Moscow, May 24. A session titled ‘Is Modern Business Capable of Implementing Successful Long-Term Strategies?’ will be held at the St. Petersburg International Economic Forum. The event will be moderated by First Deputy CEO, Executive Director of the Interfax Group Vladimir Gerasimov, panellists include Jesper Brodin, President and CEO of IKEA Group, Igor Lotakov, Country Managing Partner, PwC Russia, Tatsuyoshi Saijo, Professor at the Center for Environmental Innovation Design for Sustainability, Osaka University, Programme Professor at the Research Institute for Humanity and Nature, Guzel Sanzhapova, Cocco Bello Co-Founder, Andrew Sommers, President of A.B. Somers & Associates, President of the American Chamber of Commerce in Russia (2000–2013), and others.
The key theme of SPIEF 2019 will be Creating a Sustainable Development Agenda. One of the major challenges for a state to implement the sustainable development strategy is transition of business to long-term planning with revision of its approach to natural resources, environment and ecology. Long-term business strategies are to support the balance between the economic, ecological, and social components.
According to many experts, contemporary business is mostly concerned about short-term prospects. Being too focused on satisfying the shareholders overshadows the socially important mission of a company. Orientation toward high financial outcomes within the shortest time distracts business from what it can achieve later, not only in the long-run, but even in the mid-term perspective. Therefore, problems such as pollution, climate change, etc. are often ignored.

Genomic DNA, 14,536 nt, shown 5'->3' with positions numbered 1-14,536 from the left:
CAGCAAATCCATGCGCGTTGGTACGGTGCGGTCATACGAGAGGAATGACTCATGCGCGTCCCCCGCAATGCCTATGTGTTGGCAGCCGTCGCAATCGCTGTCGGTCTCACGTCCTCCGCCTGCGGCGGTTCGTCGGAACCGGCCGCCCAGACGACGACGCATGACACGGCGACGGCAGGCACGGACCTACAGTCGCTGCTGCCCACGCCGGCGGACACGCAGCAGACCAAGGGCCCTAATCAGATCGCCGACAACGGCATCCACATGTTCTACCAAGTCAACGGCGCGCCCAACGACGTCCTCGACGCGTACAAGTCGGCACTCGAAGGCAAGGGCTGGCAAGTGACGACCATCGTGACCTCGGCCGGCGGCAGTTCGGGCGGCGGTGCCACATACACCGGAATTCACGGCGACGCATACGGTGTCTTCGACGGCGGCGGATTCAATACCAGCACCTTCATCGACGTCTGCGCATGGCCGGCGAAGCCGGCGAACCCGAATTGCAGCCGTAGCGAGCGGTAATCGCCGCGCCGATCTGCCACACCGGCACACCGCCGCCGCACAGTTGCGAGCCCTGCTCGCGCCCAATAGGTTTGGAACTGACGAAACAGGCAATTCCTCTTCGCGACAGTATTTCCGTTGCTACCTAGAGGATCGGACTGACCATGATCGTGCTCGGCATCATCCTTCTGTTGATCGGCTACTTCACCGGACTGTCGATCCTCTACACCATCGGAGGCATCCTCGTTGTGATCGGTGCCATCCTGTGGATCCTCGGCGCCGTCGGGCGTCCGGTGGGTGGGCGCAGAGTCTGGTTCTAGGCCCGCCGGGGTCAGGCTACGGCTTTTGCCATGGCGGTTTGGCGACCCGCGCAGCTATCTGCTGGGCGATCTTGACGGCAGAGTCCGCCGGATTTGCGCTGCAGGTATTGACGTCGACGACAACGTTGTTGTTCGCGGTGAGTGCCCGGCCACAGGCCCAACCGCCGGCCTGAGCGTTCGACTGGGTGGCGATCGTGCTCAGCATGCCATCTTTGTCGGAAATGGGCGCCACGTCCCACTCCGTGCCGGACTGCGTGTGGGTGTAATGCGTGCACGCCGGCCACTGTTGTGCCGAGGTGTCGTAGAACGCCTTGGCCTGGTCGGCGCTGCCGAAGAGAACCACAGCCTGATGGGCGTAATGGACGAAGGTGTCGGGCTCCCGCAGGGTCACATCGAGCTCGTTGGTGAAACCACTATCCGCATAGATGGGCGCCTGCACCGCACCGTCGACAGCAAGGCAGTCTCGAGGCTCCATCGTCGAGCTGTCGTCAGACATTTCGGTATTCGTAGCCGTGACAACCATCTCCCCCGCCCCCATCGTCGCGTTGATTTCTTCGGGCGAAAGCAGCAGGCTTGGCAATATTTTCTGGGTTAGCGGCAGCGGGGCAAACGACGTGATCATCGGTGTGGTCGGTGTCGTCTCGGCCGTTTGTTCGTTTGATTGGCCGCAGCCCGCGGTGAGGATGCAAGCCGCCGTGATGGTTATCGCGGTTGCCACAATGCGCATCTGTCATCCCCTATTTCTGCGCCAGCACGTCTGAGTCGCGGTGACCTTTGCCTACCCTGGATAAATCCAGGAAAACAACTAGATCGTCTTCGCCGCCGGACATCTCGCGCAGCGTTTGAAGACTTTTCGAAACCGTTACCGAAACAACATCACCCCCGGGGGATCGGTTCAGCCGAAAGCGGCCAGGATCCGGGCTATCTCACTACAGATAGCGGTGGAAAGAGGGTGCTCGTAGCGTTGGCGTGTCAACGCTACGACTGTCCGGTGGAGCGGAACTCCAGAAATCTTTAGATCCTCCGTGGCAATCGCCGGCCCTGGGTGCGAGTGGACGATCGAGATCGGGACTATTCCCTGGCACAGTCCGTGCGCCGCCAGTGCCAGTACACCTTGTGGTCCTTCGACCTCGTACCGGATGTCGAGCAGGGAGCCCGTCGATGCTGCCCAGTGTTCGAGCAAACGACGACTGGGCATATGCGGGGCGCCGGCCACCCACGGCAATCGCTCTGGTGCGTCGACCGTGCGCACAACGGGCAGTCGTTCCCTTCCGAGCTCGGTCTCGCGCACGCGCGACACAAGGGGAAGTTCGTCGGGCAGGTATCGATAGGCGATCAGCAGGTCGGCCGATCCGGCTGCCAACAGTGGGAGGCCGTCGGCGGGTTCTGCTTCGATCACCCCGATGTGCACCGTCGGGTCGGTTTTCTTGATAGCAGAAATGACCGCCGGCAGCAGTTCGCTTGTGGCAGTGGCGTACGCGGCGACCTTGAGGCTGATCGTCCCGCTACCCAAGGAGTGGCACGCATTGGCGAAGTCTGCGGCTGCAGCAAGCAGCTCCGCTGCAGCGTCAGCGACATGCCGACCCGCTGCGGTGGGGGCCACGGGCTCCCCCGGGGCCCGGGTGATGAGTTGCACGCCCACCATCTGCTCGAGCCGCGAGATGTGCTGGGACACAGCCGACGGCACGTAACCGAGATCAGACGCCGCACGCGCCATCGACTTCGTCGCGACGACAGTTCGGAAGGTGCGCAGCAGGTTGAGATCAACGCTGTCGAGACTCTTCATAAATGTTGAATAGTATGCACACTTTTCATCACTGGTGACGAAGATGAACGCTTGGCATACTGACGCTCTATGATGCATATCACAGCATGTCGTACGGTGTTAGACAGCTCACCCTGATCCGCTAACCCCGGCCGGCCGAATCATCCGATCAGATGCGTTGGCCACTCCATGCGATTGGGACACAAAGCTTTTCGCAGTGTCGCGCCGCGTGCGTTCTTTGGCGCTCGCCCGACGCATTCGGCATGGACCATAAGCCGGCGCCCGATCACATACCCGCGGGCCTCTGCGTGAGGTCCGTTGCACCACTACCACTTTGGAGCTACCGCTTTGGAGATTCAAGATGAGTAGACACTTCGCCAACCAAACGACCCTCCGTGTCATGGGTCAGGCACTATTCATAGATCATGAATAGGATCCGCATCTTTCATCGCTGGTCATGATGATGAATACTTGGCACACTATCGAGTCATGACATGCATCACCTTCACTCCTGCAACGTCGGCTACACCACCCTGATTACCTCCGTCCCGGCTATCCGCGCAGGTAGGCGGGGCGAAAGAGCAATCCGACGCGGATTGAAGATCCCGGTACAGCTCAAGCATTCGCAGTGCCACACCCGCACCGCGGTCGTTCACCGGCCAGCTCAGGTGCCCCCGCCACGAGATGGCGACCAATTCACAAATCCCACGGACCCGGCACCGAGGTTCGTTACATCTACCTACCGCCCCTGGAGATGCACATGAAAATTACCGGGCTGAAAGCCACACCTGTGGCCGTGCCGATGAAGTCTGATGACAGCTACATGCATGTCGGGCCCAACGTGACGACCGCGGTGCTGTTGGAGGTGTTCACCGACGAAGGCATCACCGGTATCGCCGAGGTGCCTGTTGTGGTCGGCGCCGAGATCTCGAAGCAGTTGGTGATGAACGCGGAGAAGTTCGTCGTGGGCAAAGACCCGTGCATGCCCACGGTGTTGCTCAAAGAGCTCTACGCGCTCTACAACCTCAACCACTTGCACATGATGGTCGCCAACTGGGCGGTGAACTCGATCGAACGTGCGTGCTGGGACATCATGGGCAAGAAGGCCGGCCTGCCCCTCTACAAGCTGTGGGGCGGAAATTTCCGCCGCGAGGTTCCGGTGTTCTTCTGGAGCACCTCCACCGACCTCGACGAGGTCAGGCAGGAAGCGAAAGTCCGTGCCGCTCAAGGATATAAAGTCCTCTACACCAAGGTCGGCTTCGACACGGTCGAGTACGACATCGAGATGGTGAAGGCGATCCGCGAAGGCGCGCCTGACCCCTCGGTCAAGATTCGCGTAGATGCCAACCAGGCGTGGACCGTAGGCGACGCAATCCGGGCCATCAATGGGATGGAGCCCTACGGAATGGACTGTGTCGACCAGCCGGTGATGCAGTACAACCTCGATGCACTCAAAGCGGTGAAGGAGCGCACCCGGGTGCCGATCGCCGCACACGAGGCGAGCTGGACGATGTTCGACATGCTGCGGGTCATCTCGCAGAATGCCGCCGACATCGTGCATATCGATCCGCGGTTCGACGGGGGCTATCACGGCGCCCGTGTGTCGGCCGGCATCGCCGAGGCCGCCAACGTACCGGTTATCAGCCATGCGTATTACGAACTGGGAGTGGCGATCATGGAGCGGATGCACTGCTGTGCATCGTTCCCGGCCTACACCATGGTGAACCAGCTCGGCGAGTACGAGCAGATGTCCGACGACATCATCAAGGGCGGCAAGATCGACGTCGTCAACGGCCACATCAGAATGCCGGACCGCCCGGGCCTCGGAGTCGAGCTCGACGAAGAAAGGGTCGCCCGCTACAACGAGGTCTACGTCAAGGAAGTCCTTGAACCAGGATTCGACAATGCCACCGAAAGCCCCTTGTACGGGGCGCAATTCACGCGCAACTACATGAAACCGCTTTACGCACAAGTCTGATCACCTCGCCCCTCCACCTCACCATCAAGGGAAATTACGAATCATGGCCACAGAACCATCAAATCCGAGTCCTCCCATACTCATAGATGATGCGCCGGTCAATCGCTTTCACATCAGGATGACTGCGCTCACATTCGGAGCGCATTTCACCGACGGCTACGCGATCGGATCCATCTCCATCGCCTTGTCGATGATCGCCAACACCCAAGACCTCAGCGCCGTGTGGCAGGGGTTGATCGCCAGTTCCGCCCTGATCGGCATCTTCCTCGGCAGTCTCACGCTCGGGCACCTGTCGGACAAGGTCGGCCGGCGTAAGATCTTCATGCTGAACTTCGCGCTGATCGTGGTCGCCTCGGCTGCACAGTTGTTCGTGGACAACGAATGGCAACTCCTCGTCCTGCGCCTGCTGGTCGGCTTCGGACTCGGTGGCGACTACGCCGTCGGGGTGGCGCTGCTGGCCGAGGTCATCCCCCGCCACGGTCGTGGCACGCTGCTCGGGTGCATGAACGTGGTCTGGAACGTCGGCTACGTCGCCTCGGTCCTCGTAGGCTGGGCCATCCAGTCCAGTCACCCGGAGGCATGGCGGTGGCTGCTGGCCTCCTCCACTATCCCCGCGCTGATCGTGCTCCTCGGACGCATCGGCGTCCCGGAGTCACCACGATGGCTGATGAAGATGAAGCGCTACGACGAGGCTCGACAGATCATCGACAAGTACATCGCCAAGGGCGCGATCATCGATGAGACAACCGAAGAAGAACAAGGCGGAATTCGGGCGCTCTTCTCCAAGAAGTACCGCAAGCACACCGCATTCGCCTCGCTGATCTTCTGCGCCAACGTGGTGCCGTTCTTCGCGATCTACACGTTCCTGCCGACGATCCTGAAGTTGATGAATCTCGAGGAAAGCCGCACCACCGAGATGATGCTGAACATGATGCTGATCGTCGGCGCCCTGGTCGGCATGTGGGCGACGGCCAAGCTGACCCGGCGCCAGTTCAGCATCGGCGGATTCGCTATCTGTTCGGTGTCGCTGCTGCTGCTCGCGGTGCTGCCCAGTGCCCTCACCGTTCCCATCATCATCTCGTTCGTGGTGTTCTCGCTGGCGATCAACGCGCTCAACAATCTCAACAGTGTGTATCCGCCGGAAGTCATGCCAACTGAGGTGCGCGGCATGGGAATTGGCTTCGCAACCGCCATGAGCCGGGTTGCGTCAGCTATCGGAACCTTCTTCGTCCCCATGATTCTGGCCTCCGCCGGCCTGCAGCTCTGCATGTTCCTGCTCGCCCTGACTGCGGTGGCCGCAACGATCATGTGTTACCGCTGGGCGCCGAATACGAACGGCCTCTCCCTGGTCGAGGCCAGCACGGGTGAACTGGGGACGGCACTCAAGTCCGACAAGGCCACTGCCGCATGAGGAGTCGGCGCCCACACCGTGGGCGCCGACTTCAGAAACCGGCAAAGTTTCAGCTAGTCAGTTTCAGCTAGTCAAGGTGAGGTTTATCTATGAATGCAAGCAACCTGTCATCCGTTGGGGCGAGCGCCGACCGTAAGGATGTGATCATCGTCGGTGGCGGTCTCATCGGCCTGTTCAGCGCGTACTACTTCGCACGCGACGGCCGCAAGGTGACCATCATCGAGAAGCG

The participants of the session will answer whether efficient long-term prospects are possible in modern rapidly changing world and what is to be done for global business to revise its priorities.
"I think that our session will be exceptionally interesting. Back in 1978, the sociologist Elise Boulding introduced the concept of ‘temporal exhaustion’, noting, "If one is mentally out of breath all the time from dealing with the present, there is no energy left for imagining the future." Today, more than 40 years later, this problem is a lot more pressing for everyone, including business. When not so long ago the participants of the Davos World Economic Forum were asked what three global threats to mankind they considered to be the most important in 2019, the top three was extreme weather, failure to act on climate change, and natural disasters. At the same time, we found out that at least 1,500 private jets arrived in Davos, which is 500 more than last year. This made environment pollution grow by 50%. I think that one of the most important speeches is that by professor Tatsuyoshi Saijo from Japan. His research shows that those who see themselves as citizens of the future (2060) are ready to implement radical programmes on improving city life. This scientist has recently started analysing behaviour of business within this paradigm. This is what he will talk about," - said Igor Lotakov, Country Managing Partner, PwC Russia.
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